TIME India

Military Action, Diplomatic Threats Between India and Pakistan in Kashmir

Villagers sit on the debris of their house after it was damaged during the recent exchange of fire between Pakistan and India at the Pakistani border town of Dhamala Hakimwala
Faisal Mahmood—Reuters Villagers sit on the debris of their house after it was damaged during the recent exchange of fire between Pakistan and India at the Pakistani border town of Dhamala Hakimwala on Oct. 8, 2014

Border skirmishes are common between the South Asian neighbors, but the weeklong confrontation is the most serious such escalation in nearly a decade

India and Pakistan exchanged multiple warnings and even subtle hints of a nuclear retaliation on Thursday, as military action from both sides continued on the Kashmir border in what is the worst standoff between the two countries in nearly a decade.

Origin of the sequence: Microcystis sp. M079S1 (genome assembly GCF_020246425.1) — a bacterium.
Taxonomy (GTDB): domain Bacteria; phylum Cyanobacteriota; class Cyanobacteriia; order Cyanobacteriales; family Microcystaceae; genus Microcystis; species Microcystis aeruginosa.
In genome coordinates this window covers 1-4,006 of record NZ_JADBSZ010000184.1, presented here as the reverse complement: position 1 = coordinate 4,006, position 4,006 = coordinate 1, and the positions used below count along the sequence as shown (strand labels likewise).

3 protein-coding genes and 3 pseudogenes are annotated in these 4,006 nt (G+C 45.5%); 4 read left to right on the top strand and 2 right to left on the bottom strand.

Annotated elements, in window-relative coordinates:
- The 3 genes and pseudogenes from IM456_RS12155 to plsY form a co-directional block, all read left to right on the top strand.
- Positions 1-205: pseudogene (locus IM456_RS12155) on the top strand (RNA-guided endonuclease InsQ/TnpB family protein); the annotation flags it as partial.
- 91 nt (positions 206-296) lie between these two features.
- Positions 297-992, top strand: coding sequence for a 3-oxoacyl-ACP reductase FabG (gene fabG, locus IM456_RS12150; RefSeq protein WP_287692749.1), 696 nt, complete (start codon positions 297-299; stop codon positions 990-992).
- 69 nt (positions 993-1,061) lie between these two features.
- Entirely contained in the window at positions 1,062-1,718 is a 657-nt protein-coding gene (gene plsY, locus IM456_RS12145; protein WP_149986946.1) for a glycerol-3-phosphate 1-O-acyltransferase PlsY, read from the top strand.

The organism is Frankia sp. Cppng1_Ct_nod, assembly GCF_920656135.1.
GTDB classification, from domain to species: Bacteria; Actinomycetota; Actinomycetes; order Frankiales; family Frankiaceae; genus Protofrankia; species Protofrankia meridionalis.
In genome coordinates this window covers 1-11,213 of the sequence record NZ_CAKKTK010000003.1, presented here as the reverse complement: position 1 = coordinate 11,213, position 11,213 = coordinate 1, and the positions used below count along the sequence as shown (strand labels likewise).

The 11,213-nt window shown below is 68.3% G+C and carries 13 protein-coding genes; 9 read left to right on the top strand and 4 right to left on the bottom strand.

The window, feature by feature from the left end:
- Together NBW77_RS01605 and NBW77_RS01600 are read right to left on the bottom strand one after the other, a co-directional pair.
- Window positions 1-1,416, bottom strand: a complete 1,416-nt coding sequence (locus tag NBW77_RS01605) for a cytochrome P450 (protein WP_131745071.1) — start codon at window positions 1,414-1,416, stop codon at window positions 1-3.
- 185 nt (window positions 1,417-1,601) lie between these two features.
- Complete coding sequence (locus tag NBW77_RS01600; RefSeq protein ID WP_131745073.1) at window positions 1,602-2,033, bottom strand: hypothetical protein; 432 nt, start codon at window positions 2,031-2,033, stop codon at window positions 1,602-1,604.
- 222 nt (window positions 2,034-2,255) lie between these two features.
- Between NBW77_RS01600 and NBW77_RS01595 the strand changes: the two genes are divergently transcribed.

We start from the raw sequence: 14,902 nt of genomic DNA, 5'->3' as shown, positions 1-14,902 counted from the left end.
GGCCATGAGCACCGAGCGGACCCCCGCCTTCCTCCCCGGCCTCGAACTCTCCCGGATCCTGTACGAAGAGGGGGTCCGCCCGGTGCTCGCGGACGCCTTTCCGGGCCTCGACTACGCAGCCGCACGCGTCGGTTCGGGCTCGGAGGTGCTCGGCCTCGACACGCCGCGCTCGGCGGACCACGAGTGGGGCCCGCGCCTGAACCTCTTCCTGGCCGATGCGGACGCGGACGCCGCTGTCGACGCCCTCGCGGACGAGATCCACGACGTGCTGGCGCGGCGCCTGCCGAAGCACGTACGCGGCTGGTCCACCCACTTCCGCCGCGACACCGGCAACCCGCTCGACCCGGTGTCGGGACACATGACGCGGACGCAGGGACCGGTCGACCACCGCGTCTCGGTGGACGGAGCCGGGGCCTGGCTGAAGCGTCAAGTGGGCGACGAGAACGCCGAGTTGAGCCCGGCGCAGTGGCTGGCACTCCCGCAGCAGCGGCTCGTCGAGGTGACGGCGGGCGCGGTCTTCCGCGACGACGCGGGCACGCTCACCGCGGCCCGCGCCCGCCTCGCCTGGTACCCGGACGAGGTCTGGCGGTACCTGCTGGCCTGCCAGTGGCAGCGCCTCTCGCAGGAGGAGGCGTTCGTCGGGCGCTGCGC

Heavy shelling on the border over the past week has resulted in the deaths of at least eight Indian and nine Pakistani civilians, and thousands of villagers have been forced to flee their homes, according to Reuters.

Tensions between India and Pakistan, who have fought three wars since the former was liberated and the latter created in 1947, have long convulsed South Asia. Border skirmishes between the nuclear-armed neighbors are relatively common in spite of a 2003 cease-fire agreement, but a sudden escalation of violence, stronger-than-usual posturing from both governments, and a departure from the usual methods of resolution are what sets the current conflict apart.